There is nothing better than looking back on the photos that you've taken over the years to bring back memories and feelings that have since been stored in the back of your mind. The start of the New Year is the perfect opportunity to embark on a unique photography project to make sure 2012 is a year that you'll never forget and always be able to remember by looking back on photos.
Are you stuck for ideas for how you can make the most of a new beginning? Here's ten clever plans to get you started...
1. 365 photos: Take a photo a day and compile them in an online album, noting where you took each photo and at what time. At the end of the year, you'll have beautiful montage of your memories. The pictures will highlight where you were on each particular day and will give you some insight into how you were feeling on that day.
Photo (cc) by Daniel Zedda
2. Monthly page challenge: Make sure you bring your camera with you throughout the month to special events and various outings. At the end of the month, pick the best pictures and arrange them on a scrapbook page. Headline the page with the month name and include a brief summary of what the highlights were.
3. Improve your technique: Techniques are what can help make anyone a great photographer. Challenge yourself each month to learn a new photography technique to improve your photography skills. Whether you focus on black and white, macro, high key or experiment in motionblur, there is a lot to learn. Spend the rest of the month trying to polish these skills.
4. Camera experimentation: Digital cameras have taken over the market, but there are many great cameras from the past that are great fun to experiment with. Spend some time finding an old camera and playing with it, to find out what it's like in use. Who knows, perhaps some of these techniques and the lessons learned can be used in your everyday photoraphy!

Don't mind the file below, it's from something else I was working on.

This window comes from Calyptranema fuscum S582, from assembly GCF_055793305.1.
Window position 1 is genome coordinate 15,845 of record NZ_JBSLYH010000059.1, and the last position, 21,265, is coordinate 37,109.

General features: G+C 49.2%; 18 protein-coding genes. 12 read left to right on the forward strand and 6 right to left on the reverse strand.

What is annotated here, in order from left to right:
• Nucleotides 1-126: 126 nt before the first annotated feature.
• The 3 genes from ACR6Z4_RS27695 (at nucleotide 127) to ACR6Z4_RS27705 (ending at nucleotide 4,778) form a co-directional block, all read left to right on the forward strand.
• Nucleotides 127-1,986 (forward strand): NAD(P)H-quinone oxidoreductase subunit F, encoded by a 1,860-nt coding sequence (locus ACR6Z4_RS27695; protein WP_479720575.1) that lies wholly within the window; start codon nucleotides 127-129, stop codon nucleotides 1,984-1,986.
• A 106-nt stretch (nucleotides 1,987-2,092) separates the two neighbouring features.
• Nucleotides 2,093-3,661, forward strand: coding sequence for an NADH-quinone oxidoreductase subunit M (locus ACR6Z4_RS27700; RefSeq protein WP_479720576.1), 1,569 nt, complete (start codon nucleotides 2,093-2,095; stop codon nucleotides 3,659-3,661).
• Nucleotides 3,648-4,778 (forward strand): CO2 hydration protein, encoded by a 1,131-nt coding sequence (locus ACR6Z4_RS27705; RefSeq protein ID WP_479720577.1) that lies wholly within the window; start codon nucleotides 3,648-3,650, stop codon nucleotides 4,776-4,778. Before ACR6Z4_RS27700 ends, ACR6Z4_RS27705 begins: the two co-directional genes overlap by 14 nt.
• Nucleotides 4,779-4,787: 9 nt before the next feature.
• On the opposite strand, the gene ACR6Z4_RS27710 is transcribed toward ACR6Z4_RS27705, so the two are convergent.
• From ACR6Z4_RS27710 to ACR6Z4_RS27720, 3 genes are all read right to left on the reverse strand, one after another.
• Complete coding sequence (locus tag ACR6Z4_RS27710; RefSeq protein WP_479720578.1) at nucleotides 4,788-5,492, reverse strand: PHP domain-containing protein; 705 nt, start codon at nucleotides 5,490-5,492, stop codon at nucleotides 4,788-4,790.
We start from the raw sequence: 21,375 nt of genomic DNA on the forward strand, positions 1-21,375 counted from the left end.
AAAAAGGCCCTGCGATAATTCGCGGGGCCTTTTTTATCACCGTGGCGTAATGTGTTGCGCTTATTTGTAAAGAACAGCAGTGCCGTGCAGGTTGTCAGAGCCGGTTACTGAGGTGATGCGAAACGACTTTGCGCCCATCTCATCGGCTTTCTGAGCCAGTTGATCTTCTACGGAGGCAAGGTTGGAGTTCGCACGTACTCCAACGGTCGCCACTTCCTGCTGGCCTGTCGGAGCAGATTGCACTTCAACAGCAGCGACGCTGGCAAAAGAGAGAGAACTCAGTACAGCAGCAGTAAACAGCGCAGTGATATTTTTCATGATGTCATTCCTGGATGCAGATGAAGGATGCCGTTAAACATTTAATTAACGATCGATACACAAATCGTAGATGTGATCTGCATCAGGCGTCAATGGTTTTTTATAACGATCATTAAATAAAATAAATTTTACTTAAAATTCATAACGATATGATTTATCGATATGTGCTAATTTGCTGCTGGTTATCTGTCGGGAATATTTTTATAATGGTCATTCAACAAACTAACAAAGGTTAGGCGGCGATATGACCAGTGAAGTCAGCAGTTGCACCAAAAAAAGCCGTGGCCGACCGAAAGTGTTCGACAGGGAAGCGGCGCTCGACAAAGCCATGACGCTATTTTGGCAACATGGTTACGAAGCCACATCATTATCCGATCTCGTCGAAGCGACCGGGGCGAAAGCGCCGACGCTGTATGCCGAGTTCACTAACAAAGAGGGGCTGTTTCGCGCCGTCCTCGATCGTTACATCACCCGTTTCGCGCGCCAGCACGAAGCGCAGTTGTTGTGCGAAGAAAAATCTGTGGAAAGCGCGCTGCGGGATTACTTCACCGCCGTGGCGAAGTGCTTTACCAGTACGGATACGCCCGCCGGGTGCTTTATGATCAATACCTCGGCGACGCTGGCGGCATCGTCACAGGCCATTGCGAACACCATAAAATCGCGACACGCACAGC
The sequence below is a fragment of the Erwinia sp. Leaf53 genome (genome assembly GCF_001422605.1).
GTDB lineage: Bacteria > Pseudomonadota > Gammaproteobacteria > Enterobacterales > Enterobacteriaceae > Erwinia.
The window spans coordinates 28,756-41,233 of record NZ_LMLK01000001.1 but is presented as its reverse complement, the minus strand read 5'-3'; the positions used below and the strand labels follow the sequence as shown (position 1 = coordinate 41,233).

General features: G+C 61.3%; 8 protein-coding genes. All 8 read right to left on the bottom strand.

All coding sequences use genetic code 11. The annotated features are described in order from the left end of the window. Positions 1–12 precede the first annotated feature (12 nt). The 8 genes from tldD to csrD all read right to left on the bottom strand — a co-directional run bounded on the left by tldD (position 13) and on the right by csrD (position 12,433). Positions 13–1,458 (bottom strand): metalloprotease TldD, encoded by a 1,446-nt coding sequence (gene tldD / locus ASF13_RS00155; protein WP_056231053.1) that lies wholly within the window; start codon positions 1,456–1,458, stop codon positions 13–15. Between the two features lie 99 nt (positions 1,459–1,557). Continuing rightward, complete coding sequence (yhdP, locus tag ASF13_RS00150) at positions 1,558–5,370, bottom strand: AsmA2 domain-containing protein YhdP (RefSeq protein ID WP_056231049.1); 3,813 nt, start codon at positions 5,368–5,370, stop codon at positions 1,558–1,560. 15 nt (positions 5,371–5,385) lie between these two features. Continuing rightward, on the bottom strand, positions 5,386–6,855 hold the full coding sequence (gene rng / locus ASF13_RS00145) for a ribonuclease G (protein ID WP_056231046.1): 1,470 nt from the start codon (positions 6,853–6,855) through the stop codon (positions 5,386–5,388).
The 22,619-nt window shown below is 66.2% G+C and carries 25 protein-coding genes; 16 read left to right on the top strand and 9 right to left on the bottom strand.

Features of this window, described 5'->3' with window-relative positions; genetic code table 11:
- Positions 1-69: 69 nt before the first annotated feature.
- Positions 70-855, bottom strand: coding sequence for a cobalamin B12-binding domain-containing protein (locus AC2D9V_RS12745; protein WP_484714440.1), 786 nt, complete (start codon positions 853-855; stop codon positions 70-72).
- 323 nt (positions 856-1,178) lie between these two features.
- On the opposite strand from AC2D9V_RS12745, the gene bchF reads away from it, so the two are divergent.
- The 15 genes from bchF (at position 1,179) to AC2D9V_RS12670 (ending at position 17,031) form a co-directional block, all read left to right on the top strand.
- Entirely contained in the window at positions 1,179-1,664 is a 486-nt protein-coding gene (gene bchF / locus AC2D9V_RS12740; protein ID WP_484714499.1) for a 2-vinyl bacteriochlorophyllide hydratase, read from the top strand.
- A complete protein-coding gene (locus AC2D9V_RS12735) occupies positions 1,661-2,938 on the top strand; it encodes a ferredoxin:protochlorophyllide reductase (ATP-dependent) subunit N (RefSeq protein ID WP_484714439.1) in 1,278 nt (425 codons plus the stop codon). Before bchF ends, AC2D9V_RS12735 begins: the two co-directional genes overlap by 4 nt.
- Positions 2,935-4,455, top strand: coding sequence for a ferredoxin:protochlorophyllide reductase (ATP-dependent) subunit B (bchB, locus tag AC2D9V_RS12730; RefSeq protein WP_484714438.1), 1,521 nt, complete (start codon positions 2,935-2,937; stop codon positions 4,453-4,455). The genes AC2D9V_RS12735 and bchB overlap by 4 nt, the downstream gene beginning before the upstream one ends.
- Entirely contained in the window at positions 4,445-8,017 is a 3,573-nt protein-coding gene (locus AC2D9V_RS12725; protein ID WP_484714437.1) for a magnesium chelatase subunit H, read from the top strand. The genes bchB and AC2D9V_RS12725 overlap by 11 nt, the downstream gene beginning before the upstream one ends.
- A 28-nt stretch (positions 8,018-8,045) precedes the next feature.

5. Go on a photographic journey: Plan a weekend vacation, or even a day trip, around where you can go take great photographs. A pasture filled with cows? Excellent. A hiking trip up a mountain, with beautiful city views? Even better. An old-school diner with handmade milkshakes? Spectacular.
Photo (cc) by Thomas Leuthard
6. Pick a color of the month: Pick a color to focus on for the month and have that be what you focus your photography efforts on. For instance, if you choose blue, then focus on photographing blue items. Use blue as the accent color in all of your photographs.
7. Volunteer with an organization: Most nonprofit organizations are looking for photographers to help out at their events or with internal projects. Work with an organization to fine-tune your skills. For instance, animal shelters are often seeking photographers to help take pictures of animals that are up for adoption. It is a great opportunity to improve your skill at shooting animals and moving objects.
8. Hold a photo shoot: What better way to test your skills than with a photo shoot! Find a friend or family member interested in getting their photo taken and offer to do it for them. This is a great project to show off your skill or talent, and help someone out. Even if you are a photographer just starting out, it is helpful to hold a photo shoot to see what you need to work on. Plus, once you get more experience, it's fun to look back on and see how you've grown.
9. Get online: The web is the best place to learn and grow as a photographer. Start a Flickr account to share your photos with the world. A great photography project for the year is to create a profile on Flickr, and maintain it throughout the year.
10. Keep a photography journal: You don't need to write in your journal every day and it doesn't have to be filled with long prose entries about how much you love photography. Keep a journal of your photography adventures and include details such as time of day, what you shot, what technique you focused on and what you plan to do with the pictures. It will be a good record to see how much you've accomplished over the year. You get bonus points if you combine #9 and #10, by the way: Keeping your journal online means it's easy to search, and perhaps your friends learn something too!